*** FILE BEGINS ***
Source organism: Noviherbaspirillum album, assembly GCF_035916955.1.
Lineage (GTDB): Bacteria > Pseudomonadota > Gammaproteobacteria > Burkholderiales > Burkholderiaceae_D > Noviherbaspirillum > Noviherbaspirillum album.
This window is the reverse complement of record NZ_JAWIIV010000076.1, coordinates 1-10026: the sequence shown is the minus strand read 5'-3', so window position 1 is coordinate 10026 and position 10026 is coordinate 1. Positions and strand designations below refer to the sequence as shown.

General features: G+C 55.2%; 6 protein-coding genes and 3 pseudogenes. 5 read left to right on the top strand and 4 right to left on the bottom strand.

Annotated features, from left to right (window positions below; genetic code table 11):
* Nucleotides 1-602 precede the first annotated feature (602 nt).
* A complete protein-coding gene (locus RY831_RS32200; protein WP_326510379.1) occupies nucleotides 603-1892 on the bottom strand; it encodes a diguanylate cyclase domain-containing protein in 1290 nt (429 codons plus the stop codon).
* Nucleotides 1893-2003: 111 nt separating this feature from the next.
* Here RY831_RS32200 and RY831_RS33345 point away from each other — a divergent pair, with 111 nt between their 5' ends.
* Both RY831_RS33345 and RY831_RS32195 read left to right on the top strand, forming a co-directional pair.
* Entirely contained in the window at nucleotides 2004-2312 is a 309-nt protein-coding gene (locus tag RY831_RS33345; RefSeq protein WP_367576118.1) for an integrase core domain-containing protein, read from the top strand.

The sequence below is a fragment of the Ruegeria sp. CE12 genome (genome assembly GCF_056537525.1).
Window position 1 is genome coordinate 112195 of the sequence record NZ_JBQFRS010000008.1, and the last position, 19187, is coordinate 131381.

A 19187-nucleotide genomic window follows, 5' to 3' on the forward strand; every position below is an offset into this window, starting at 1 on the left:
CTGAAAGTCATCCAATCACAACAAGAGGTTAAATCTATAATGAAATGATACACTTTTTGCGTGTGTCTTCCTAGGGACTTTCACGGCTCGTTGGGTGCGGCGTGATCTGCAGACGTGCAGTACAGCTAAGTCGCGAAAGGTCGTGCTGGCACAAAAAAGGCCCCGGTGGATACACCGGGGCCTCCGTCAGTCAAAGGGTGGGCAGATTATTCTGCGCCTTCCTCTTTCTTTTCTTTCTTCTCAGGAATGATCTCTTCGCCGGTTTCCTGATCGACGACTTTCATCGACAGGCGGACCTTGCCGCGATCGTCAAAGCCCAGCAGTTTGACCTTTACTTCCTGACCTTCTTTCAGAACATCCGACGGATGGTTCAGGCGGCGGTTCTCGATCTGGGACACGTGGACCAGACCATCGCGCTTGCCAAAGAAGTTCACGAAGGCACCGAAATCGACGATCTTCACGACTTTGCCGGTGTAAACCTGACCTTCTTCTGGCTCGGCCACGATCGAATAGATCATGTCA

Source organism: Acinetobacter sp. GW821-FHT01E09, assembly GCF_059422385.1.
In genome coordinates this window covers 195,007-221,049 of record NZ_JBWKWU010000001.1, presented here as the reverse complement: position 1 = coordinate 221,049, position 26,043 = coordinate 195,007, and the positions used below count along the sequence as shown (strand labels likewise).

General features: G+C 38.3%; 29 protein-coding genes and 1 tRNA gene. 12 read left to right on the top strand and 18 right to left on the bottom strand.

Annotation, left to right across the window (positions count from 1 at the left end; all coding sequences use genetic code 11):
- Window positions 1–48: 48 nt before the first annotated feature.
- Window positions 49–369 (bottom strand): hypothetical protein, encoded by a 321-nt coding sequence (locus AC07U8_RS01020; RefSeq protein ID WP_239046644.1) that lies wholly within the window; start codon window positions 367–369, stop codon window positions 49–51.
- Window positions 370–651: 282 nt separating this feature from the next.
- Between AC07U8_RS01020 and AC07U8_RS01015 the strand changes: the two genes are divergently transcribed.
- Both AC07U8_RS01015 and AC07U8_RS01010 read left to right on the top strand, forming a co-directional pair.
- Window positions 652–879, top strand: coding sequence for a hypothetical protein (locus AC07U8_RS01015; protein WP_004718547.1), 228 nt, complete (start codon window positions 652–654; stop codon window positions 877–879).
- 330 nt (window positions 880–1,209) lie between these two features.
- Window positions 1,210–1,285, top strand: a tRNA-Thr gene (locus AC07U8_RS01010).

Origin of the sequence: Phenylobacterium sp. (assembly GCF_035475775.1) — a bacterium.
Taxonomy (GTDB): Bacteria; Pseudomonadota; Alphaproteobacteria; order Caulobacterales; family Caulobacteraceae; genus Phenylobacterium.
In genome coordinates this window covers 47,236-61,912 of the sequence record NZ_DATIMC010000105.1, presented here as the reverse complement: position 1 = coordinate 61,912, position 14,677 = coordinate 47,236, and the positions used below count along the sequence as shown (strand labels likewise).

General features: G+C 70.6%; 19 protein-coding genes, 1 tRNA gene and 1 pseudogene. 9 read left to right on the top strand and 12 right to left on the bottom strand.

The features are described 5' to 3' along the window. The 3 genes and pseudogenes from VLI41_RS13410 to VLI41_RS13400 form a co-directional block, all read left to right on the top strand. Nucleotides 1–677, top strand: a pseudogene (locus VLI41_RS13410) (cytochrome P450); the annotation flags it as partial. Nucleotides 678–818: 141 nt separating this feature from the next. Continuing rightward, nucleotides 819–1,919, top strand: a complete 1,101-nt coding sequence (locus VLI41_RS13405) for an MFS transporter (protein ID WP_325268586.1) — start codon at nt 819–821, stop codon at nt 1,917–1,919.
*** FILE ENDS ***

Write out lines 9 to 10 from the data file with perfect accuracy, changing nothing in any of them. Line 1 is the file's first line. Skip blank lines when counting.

* Here RY831_RS32200 and RY831_RS33345 point away from each other — a divergent pair, with 111 nt between their 5' ends.
* Both RY831_RS33345 and RY831_RS32195 read left to right on the top strand, forming a co-directional pair.